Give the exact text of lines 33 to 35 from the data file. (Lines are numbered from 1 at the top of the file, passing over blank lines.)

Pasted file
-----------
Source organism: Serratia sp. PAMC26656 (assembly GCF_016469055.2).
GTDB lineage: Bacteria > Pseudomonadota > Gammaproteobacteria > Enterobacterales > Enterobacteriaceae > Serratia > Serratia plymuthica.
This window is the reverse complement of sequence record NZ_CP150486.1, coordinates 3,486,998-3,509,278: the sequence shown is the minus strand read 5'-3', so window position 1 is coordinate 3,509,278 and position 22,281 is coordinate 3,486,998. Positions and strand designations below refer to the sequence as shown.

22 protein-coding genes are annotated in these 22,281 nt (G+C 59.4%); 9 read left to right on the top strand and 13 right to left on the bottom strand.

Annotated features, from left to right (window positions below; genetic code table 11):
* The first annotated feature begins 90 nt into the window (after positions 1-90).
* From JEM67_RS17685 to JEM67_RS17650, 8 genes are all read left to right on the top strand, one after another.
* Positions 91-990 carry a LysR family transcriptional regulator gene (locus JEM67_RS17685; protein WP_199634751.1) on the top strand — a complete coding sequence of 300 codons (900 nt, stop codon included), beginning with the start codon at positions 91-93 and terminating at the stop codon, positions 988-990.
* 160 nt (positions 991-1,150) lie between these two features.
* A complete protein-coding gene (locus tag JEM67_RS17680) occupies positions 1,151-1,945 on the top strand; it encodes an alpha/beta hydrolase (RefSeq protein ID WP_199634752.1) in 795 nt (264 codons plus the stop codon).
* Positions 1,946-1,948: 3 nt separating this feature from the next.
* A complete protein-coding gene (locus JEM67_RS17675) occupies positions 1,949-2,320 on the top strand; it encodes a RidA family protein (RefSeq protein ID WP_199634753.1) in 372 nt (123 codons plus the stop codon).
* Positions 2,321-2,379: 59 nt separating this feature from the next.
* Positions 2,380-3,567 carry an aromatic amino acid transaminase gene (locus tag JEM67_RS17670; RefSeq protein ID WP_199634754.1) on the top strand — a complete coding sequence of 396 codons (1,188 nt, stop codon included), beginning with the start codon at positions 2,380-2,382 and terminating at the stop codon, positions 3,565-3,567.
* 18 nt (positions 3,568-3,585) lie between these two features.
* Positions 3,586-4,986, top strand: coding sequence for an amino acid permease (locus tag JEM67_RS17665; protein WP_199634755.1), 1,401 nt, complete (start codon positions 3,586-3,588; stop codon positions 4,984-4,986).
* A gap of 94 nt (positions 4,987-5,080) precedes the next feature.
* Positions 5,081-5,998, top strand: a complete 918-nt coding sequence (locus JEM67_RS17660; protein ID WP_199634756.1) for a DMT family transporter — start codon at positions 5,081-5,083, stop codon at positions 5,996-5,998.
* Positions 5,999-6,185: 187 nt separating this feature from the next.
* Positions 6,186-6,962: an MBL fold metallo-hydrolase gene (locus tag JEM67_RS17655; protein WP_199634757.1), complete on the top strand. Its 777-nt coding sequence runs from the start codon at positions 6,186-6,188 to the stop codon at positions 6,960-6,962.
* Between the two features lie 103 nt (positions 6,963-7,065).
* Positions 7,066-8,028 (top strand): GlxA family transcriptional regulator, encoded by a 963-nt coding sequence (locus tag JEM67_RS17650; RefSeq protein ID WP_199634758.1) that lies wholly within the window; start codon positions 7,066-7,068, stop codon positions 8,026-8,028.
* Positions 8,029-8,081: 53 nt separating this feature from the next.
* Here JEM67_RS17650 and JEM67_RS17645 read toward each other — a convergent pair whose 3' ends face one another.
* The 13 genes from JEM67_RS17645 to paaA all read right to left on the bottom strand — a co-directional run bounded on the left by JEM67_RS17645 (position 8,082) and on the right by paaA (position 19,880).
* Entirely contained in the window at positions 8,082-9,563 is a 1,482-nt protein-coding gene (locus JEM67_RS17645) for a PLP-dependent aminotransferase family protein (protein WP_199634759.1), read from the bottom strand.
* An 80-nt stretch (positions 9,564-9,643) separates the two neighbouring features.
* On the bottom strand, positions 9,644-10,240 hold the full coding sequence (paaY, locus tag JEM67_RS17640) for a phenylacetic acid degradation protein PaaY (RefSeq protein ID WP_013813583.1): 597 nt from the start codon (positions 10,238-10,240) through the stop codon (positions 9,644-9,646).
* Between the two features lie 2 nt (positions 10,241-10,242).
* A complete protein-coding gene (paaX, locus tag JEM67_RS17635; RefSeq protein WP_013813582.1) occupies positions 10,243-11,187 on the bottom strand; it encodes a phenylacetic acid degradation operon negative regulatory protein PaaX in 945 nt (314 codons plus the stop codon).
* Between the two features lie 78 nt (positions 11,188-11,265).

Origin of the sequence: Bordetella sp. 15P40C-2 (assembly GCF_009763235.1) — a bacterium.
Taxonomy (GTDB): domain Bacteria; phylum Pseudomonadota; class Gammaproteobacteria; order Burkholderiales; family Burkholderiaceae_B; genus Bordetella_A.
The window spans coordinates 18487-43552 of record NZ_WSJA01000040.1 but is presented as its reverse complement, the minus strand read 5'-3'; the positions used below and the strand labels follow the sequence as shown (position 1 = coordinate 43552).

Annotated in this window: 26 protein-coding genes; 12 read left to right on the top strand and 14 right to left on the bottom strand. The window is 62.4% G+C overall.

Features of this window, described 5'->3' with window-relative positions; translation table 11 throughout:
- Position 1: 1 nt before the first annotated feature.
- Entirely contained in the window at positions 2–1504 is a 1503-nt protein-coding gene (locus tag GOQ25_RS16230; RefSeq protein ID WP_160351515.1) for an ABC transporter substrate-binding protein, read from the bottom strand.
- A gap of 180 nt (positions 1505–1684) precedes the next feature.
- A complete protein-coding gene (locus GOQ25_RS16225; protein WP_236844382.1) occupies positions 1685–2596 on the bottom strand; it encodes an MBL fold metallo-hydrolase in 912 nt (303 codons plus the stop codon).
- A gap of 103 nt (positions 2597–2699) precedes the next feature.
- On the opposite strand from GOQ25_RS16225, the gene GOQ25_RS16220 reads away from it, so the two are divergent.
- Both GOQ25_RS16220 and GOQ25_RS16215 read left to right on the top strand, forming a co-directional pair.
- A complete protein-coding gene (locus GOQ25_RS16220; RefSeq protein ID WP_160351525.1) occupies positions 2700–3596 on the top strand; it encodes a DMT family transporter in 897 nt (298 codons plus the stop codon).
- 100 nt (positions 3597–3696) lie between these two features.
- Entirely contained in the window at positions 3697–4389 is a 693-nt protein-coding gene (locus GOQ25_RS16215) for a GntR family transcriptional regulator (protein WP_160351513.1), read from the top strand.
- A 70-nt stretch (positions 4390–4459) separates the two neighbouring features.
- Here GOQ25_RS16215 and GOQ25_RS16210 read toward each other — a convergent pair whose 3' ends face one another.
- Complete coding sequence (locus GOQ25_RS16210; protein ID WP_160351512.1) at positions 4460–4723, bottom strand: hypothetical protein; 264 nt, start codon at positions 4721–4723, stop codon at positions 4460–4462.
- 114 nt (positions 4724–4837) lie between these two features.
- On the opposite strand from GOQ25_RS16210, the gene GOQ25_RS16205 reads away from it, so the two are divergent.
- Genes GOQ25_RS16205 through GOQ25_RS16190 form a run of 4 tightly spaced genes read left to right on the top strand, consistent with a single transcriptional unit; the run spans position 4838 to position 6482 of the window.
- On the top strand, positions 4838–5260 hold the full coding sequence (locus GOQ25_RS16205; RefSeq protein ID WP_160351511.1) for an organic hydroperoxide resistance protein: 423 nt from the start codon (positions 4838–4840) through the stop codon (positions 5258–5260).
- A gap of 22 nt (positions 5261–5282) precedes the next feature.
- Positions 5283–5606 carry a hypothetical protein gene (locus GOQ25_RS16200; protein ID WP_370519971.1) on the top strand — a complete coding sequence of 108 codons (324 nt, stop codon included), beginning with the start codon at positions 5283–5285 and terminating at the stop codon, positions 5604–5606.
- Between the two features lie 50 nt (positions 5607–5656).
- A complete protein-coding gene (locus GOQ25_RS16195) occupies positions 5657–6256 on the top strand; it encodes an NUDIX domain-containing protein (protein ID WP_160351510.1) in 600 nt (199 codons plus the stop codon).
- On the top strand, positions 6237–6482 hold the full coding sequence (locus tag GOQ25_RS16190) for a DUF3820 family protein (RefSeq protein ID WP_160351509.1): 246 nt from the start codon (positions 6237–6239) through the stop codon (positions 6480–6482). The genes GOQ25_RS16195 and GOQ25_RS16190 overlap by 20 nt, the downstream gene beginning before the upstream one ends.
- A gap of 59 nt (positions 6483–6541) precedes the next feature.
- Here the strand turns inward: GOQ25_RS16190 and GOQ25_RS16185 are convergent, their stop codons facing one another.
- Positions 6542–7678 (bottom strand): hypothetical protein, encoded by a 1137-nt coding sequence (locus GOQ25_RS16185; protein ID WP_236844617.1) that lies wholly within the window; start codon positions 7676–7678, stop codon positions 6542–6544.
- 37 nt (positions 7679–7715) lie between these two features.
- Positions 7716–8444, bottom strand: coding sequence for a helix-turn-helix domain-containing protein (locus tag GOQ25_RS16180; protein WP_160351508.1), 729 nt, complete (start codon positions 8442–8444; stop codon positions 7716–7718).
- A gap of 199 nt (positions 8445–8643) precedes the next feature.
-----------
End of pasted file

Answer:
Taxonomy (GTDB): domain Bacteria; phylum Pseudomonadota; class Gammaproteobacteria; order Burkholderiales; family Burkholderiaceae_B; genus Bordetella_A.
The window spans coordinates 18487-43552 of record NZ_WSJA01000040.1 but is presented as its reverse complement, the minus strand read 5'-3'; the positions used below and the strand labels follow the sequence as shown (position 1 = coordinate 43552).

Annotated in this window: 26 protein-coding genes; 12 read left to right on the top strand and 14 right to left on the bottom strand. The window is 62.4% G+C overall.